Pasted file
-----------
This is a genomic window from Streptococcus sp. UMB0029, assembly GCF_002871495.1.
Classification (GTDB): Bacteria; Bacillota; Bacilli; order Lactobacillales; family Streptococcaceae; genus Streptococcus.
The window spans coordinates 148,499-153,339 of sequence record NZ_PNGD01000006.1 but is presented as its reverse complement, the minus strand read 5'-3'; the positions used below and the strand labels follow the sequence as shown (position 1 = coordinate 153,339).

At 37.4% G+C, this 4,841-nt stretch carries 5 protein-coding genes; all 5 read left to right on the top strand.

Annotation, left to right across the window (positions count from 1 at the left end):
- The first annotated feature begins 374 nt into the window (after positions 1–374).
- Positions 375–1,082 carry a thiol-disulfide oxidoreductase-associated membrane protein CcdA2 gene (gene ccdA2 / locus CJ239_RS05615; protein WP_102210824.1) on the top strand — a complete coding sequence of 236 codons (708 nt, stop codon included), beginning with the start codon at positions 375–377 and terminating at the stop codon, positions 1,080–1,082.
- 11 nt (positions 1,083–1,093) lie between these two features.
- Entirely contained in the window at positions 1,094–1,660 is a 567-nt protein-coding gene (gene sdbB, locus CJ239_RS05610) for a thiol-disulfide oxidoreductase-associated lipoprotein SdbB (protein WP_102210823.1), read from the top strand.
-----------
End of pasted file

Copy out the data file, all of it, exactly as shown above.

This is a genomic window from Streptococcus sp. UMB0029, assembly GCF_002871495.1.
Classification (GTDB): Bacteria; Bacillota; Bacilli; order Lactobacillales; family Streptococcaceae; genus Streptococcus.
The window spans coordinates 148,499-153,339 of sequence record NZ_PNGD01000006.1 but is presented as its reverse complement, the minus strand read 5'-3'; the positions used below and the strand labels follow the sequence as shown (position 1 = coordinate 153,339).

At 37.4% G+C, this 4,841-nt stretch carries 5 protein-coding genes; all 5 read left to right on the top strand.

Annotation, left to right across the window (positions count from 1 at the left end):
- The first annotated feature begins 374 nt into the window (after positions 1–374).
- Positions 375–1,082 carry a thiol-disulfide oxidoreductase-associated membrane protein CcdA2 gene (gene ccdA2 / locus CJ239_RS05615; protein WP_102210824.1) on the top strand — a complete coding sequence of 236 codons (708 nt, stop codon included), beginning with the start codon at positions 375–377 and terminating at the stop codon, positions 1,080–1,082.
- 11 nt (positions 1,083–1,093) lie between these two features.
- Entirely contained in the window at positions 1,094–1,660 is a 567-nt protein-coding gene (gene sdbB, locus CJ239_RS05610) for a thiol-disulfide oxidoreductase-associated lipoprotein SdbB (protein WP_102210823.1), read from the top strand.